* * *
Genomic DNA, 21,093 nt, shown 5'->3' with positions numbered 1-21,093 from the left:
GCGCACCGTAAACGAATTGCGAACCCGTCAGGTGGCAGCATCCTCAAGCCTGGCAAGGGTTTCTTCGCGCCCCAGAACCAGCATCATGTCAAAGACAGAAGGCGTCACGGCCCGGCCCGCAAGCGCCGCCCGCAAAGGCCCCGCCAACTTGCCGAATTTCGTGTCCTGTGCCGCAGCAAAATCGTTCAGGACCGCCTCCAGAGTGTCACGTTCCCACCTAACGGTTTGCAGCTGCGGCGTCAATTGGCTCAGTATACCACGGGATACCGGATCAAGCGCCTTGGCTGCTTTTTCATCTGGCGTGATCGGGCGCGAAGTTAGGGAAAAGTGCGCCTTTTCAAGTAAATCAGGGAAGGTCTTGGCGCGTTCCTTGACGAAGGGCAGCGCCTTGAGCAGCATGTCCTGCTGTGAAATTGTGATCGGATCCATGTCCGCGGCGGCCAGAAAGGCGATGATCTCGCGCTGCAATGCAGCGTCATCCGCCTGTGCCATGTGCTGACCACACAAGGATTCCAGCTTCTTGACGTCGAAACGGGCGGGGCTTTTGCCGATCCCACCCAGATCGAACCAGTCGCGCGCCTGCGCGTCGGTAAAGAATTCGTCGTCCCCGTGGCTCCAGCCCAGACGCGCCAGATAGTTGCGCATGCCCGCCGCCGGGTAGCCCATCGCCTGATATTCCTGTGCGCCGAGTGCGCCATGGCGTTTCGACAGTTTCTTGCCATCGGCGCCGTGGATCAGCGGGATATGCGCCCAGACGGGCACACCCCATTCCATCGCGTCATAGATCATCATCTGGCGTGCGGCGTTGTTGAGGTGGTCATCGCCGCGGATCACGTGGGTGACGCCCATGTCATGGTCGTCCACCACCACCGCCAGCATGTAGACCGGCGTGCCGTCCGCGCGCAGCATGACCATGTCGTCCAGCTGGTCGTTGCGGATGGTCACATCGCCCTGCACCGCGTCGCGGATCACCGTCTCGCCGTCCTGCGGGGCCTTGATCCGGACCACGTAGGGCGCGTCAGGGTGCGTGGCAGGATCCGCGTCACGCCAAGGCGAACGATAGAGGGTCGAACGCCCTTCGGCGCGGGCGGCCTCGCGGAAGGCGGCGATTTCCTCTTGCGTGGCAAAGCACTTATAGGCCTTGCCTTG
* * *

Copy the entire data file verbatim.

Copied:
Genomic DNA, 21,093 nt, shown 5'->3' with positions numbered 1-21,093 from the left:
GCGCACCGTAAACGAATTGCGAACCCGTCAGGTGGCAGCATCCTCAAGCCTGGCAAGGGTTTCTTCGCGCCCCAGAACCAGCATCATGTCAAAGACAGAAGGCGTCACGGCCCGGCCCGCAAGCGCCGCCCGCAAAGGCCCCGCCAACTTGCCGAATTTCGTGTCCTGTGCCGCAGCAAAATCGTTCAGGACCGCCTCCAGAGTGTCACGTTCCCACCTAACGGTTTGCAGCTGCGGCGTCAATTGGCTCAGTATACCACGGGATACCGGATCAAGCGCCTTGGCTGCTTTTTCATCTGGCGTGATCGGGCGCGAAGTTAGGGAAAAGTGCGCCTTTTCAAGTAAATCAGGGAAGGTCTTGGCGCGTTCCTTGACGAAGGGCAGCGCCTTGAGCAGCATGTCCTGCTGTGAAATTGTGATCGGATCCATGTCCGCGGCGGCCAGAAAGGCGATGATCTCGCGCTGCAATGCAGCGTCATCCGCCTGTGCCATGTGCTGACCACACAAGGATTCCAGCTTCTTGACGTCGAAACGGGCGGGGCTTTTGCCGATCCCACCCAGATCGAACCAGTCGCGCGCCTGCGCGTCGGTAAAGAATTCGTCGTCCCCGTGGCTCCAGCCCAGACGCGCCAGATAGTTGCGCATGCCCGCCGCCGGGTAGCCCATCGCCTGATATTCCTGTGCGCCGAGTGCGCCATGGCGTTTCGACAGTTTCTTGCCATCGGCGCCGTGGATCAGCGGGATATGCGCCCAGACGGGCACACCCCATTCCATCGCGTCATAGATCATCATCTGGCGTGCGGCGTTGTTGAGGTGGTCATCGCCGCGGATCACGTGGGTGACGCCCATGTCATGGTCGTCCACCACCACCGCCAGCATGTAGACCGGCGTGCCGTCCGCGCGCAGCATGACCATGTCGTCCAGCTGGTCGTTGCGGATGGTCACATCGCCCTGCACCGCGTCGCGGATCACCGTCTCGCCGTCCTGCGGGGCCTTGATCCGGACCACGTAGGGCGCGTCAGGGTGCGTGGCAGGATCCGCGTCACGCCAAGGCGAACGATAGAGGGTCGAACGCCCTTCGGCGCGGGCGGCCTCGCGGAAGGCGGCGATTTCCTCTTGCGTGGCAAAGCACTTATAGGCCTTGCCTTG